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Career Advice : Workplace Conflict Resolutions

Workplace Conflict Resolutions

Rachel Zupek, CareerBuilder.com writer

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From the guy who thinks his desk is his living room/kitchen/bedroom to the manager who asks for (then steals) your ideas, every worker faces workplace conflict. (And if you don't, let me know where you work -- I want an application.)

As offices become more diverse in age, talent and ethnicity, conflict is inevitably prevalent in the workplace. Lori Coruccini, CEO of Predix Link Inc., a work-force development consulting company, says variances usually arise because of the lack of communication and clarity on how to reach common work goals. Employees don't know how to understand each other based on their individual workplace behavior.

"Depending on their behavioral traits, some employees may not appreciate a fast-changing environment because of the need to naturally process through information," Coruccini says. "Others' behaviors may be perceived as being demanding and being 'told' what to do. Every employee has unique behaviors, which, if understood in a team environment, can reduce conflict."

If clashes at work aren't reduced, vital parts of business are affected. For example, conflict causes a distraction, which decreases productivity and is also a de-motivator. Conflict also causes procrastination because your mind isn't focused on the end goal, Coruccini says. If disagreements are taken personally, it causes resentment toward co-workers or the company as a whole.

"When conflict is taken personally, it can shut down communication, cause intimidation, de-motivate, cause health issues if not dealt with, and the lack of interest to complete a mission or common goal," Coruccini warns.

However, some conflict can be healthy if you properly deal with situations to reach a proper resolution. But, this can only be done if you know how other people effectively deal with differences.

"Everyone communicates differently according to their natural behavior; everyone is driven differently based on their behaviors," Coruccini says. "Once there is an understanding of why others respond the way they do, it makes it easier to respect the other person and recognize that statements or comments are not about you and they don't take things personally."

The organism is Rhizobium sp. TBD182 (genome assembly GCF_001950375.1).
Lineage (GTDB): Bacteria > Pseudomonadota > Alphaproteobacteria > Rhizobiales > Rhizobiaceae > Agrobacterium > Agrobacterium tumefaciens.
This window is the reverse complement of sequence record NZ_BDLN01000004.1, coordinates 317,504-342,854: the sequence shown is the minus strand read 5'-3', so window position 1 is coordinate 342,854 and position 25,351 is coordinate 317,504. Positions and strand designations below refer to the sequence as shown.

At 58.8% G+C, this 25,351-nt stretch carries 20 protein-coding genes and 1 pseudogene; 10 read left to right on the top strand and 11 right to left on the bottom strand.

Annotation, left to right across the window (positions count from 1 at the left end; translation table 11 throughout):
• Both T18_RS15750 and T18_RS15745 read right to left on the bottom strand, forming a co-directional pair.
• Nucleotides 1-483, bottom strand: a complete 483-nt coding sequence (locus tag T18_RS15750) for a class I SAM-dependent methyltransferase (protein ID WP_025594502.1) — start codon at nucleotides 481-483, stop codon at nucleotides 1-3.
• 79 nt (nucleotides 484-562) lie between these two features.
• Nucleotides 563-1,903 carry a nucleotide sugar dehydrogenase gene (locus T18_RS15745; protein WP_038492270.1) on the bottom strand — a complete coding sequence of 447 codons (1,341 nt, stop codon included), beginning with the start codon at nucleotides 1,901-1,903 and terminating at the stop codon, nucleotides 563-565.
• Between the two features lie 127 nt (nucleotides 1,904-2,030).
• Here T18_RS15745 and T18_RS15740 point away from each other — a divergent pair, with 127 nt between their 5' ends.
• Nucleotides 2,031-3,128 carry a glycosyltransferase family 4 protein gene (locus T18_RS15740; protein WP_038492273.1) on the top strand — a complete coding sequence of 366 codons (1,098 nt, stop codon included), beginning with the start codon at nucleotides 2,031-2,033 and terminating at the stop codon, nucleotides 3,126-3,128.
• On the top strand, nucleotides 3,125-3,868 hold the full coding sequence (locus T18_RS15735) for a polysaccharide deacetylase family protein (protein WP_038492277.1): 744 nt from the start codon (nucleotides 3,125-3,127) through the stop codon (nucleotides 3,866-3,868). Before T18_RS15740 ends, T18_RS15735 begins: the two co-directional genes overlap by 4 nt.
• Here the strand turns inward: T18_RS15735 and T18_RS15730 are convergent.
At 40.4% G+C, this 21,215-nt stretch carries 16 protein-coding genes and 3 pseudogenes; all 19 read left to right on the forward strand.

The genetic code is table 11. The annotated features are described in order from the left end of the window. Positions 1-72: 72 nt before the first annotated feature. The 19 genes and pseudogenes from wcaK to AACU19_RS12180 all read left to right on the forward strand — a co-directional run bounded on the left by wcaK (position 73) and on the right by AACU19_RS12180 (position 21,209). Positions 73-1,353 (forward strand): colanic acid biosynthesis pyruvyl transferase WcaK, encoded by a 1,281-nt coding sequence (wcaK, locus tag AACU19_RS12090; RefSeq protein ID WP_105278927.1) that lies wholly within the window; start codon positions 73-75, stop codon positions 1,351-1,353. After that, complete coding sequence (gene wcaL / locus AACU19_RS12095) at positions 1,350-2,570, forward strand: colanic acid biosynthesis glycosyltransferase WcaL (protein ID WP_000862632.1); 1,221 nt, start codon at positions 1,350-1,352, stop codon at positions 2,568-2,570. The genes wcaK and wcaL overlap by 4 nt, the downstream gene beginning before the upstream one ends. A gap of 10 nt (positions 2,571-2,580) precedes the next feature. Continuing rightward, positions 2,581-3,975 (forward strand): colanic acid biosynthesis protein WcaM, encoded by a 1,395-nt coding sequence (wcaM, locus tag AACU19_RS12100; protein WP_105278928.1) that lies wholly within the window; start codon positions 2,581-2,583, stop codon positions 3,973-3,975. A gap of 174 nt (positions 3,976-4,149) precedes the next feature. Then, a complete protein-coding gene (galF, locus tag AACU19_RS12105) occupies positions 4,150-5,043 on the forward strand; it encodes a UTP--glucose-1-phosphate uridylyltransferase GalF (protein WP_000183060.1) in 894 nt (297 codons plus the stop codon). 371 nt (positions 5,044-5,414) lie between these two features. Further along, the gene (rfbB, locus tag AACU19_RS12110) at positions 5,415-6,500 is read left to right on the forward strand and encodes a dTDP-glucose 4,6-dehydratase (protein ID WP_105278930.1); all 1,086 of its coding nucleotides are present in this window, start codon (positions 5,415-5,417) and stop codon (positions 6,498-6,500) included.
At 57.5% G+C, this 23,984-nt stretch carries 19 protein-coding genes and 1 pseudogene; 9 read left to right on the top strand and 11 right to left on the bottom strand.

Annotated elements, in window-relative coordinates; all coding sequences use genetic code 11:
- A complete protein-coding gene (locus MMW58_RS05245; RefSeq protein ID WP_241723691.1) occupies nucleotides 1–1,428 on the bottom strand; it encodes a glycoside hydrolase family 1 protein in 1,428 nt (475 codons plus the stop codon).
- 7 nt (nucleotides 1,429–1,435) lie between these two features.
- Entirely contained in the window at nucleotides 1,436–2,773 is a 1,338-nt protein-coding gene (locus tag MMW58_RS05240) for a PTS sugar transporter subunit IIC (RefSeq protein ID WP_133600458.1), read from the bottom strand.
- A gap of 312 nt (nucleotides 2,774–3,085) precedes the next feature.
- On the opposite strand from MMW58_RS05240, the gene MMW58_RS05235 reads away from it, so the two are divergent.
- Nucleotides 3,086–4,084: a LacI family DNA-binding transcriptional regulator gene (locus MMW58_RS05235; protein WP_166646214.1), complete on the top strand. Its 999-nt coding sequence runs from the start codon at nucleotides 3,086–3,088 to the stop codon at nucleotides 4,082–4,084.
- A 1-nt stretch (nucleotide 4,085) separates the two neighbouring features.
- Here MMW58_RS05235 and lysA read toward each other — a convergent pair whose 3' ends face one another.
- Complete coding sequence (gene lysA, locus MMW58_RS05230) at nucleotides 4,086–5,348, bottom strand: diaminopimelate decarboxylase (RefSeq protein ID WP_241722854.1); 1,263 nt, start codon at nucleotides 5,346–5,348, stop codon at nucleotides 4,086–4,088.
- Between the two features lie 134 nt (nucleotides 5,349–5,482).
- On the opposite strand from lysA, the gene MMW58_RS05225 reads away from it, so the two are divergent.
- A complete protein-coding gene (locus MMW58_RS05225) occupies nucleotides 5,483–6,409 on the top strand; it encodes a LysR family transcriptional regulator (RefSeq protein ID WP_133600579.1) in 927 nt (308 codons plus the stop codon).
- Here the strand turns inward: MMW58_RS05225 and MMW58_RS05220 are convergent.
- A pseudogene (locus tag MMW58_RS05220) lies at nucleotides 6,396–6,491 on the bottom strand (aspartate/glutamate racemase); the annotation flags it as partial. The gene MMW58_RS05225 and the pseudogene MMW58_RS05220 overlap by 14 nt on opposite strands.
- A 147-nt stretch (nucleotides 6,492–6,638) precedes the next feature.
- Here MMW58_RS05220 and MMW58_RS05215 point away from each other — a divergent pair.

Here are five examples of conflict you might face in the workplace:

·        Being told what to do rather than asked. This causes tension, and employees become defensive.

·        Employees who have different communication styles. One employee may need specific information while the other may just need the basics. Each will shut down when there is too much (or too little) information.

·        Different behavioral back-up styles. For example, someone may deflect controversy for a while, but when put under too much pressure, he or she may become confrontational. Others may take offense to the back-up style, which causes conflict.

·        When there is not a clear vision or mission. This usually means wasted energy and money spent in a workplace.

·        Unclear job expectations are sure to cause conflict for the manager and the employee.  

Make use of the following tips to resolve conflict at work:

Choose your battles. How important is the dispute really? Does it truly affect you, and is it a chronic problem? If it's a one-time incident or mild transgression, let it pass.

Expect conflict. Friction will occasionally emerge in the course of human relationships -- it's natural. Don't fear it -- rather, learn to spot the symptoms early and see opportunity in the resolution.

Use neutral language. Avoid judgmental remarks or sweeping generalizations, such as, "You never respond to my e-mails." Use calm, neutral language to describe what is bothering you. For example: "I get very frustrated when you don't return my messages because I never know if you've received important information." Be respectful and sincere, never sarcastic.

Practice preventive maintenance. Avoid retreating to the safety of withdrawal, avoidance or the simplistic view that your co-worker is a bad person. These are defense mechanisms that prevent the resolution of conflict. Instead, focus on the problem, not the person. Never attack or put the other person on the defensive.

Listen actively. Never interrupt the other party. Really listen and try to understand what the other person is saying. Let him know you understand by restating or reframing his statement or position, so he knows you have indeed heard him.

Get leverage on yourself. When disputes between you and a co-worker appear without resolution, get leverage. Ask to be held accountable. This brings your performance evaluation into the equation without taking away your responsibility for resolving the conflict. This is hard to do, but remarkable change can happen when you are held to task.

Rachel Zupek is a writer and blogger for CareerBuilder.com. She researches and writes about job search strategy, career management, hiring trends and workplace issues.



Last Updated: 05/11/2008 - 12:33 PM


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